First Aid


  • Squeeze edges of wound together if possible.
  • Apply pressure directly to the wound, using a clean pad or bare fingers, unless an object is embedded in the wound.
  • Don’t try to remove a deeply embedded object.  Apply firm pressure above and below the wound.  Place thick pads around the object before bandaging.
  • Raise a cut arm or leg above body level to slow blood flow.
  • Don’t disturb blood clots, they are nature’s way of stopping bleeding.
  • Don’t move child more than necessary, if a bone may be broken.
  • Use a sterile dressing, clean folded cloth or pad of tissues to cover the wound.
  • Bandage firmly, but not so tightly as to interfere with circulation.


Children are often burned by hot liquids, and appliances in the home, and sum burn, but scalding burns are the most common burn occurring in young children. These burns usually occur when a baby/toddler knocks over a cup of hot fluids (tea,coffee) or reaches the handle of a pot of boiling water on the stove and pulls it over themselves.

  • Remove the child immediately from the source of the burn and cool the burnt area straight away under slowly running cold water for at least 10 minutes.
  • If there is no running water available use a pool or bucket of cold water and hold the burn in it until the redness fades or for at least 10 minutes.
  • If the skin surface is broken, wrap the burned area in plastic kitchen wrap or loosely in a wet clean cotton cloth (e.g. tea towel). All children with burns or scalds should see a doctor.

Electric Shock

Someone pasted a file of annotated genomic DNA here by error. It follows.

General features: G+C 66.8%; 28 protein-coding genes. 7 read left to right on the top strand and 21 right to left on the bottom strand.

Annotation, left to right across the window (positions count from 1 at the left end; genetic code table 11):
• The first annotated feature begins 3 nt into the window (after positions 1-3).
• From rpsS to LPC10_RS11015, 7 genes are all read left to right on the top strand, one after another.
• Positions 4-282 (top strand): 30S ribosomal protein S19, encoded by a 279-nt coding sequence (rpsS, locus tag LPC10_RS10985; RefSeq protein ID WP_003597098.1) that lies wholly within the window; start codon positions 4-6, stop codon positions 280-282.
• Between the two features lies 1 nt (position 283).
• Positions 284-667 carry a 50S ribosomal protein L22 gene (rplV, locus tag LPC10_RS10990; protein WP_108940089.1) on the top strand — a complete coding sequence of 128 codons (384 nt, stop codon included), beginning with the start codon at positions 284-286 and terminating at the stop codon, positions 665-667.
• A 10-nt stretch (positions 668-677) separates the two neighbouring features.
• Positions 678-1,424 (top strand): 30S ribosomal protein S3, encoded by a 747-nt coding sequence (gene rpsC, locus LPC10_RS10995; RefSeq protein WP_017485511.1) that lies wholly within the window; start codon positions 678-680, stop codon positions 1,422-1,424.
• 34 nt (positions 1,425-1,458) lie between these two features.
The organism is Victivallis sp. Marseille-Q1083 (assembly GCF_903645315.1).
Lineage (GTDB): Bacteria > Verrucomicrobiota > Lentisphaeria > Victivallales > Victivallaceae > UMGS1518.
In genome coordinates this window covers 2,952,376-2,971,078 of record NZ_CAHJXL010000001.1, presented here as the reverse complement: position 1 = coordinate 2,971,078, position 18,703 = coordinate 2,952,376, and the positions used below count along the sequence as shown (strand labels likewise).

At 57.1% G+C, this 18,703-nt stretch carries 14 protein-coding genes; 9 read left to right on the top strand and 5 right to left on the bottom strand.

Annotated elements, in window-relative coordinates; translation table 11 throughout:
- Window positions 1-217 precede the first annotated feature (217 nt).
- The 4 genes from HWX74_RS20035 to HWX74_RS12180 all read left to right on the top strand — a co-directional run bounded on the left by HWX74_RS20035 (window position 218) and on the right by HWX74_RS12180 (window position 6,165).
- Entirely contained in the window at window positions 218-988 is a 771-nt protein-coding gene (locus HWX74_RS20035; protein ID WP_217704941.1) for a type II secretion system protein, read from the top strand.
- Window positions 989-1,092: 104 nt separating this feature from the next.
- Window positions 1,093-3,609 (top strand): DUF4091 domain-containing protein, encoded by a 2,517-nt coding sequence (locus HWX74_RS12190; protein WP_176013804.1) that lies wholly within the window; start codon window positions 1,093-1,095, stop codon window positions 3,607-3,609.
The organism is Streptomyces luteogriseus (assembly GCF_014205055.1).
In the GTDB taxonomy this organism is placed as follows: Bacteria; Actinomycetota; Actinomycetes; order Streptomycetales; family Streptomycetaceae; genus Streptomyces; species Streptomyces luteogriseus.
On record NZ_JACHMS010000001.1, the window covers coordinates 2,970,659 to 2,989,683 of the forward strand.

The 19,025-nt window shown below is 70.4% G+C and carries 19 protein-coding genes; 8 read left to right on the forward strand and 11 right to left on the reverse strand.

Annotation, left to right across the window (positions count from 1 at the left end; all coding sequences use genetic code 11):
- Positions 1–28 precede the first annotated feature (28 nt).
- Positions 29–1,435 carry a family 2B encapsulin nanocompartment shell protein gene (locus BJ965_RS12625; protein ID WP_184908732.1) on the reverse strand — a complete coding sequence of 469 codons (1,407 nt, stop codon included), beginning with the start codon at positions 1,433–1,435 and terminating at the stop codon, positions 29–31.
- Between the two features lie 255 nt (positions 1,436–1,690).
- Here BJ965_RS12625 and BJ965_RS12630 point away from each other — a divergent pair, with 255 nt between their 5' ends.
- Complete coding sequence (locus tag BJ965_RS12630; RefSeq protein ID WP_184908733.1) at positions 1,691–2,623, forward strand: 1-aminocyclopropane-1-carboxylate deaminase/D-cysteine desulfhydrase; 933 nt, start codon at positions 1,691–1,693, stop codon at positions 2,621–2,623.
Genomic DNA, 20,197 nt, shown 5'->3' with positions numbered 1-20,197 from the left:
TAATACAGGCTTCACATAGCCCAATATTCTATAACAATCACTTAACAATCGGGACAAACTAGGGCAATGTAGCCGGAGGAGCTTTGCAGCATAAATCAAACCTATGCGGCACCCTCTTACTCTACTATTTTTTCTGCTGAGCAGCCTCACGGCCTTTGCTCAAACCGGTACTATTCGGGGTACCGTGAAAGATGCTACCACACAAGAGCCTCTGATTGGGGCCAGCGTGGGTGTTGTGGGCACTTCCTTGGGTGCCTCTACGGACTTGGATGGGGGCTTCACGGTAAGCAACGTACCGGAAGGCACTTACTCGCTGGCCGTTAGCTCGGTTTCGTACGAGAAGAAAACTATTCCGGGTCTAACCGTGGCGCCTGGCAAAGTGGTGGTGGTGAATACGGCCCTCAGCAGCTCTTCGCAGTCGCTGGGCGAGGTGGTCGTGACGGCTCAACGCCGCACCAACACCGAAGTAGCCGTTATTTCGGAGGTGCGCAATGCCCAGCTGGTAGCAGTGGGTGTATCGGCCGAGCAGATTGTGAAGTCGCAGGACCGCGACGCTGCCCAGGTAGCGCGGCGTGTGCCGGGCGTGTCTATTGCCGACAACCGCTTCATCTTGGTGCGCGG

• Switch off current before touching your child, to avoid getting shock.
  • If that is not possible, use a wooden chair or broom to push the child away from the cause of the shock.
  • Check that he is breathing and if you can feel his pulse.
  • If he is unconscious but is breathing and has a pulse, turn him on his side in the recovery position.
  • If he has no pulse and is not breathing, start CPR.
  • Dial 111 for an ambulance.
  • Check for burns without disturbing recovery position. Cover burns with cold, wet cloth pads.


Most poisonings are preventable, and you should make every effort to poison proof your home.  If you suspect your child has swallowed or eaten something poisonous, remove it from him immediately.

  • Don’t give your child anything to drink.
  • Don’t try to make your child vomit.

[warning]Immediately call the Poisons Information Centre

0800 POISON (0800 764 766) or your doctor[/warning]

If you can quickly find the poison container, or plant, take it with you to the phone. The Poisons Information Centre or your doctor need to know what has been swallowed and how much. They will give you information as to the first aid treatment and tell you whether you should take your child to the doctor or hospital.

  • If you do not have a phone or you can’t get a reply to your phone call, take your child and the bottle, container or plant straight to your doctor, nearest medical centre, hospital emergency department, or phone 111  from the nearest phone.
  • If you know your child has taken a corrosive substance (one which burns the inside of the mouth or throat such as automatic dishwasher detergent, battery fluid, bleach or rat poison) immediately give a small amount of fluid – quarter of a glass.

CPR (rescue breathing and chest compressions)

All caregivers should know how to perform CPR. Read more